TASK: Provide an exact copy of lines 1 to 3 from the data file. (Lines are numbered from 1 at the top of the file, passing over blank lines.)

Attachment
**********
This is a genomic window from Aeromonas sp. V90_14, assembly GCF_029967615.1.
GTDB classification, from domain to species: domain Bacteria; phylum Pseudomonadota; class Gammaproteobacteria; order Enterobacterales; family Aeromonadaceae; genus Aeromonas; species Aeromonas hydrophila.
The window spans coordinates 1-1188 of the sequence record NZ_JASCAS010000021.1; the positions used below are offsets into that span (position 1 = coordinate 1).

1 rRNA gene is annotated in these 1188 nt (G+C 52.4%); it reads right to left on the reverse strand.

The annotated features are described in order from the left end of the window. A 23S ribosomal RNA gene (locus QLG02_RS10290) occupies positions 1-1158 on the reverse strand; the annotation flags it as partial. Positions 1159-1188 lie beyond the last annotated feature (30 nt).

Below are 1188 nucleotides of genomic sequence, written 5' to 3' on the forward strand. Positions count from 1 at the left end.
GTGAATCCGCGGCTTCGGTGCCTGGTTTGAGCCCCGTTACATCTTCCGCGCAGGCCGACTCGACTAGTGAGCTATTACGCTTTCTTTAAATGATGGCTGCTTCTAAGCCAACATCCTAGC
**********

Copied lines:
This is a genomic window from Aeromonas sp. V90_14, assembly GCF_029967615.1.
GTDB classification, from domain to species: domain Bacteria; phylum Pseudomonadota; class Gammaproteobacteria; order Enterobacterales; family Aeromonadaceae; genus Aeromonas; species Aeromonas hydrophila.
The window spans coordinates 1-1188 of the sequence record NZ_JASCAS010000021.1; the positions used below are offsets into that span (position 1 = coordinate 1).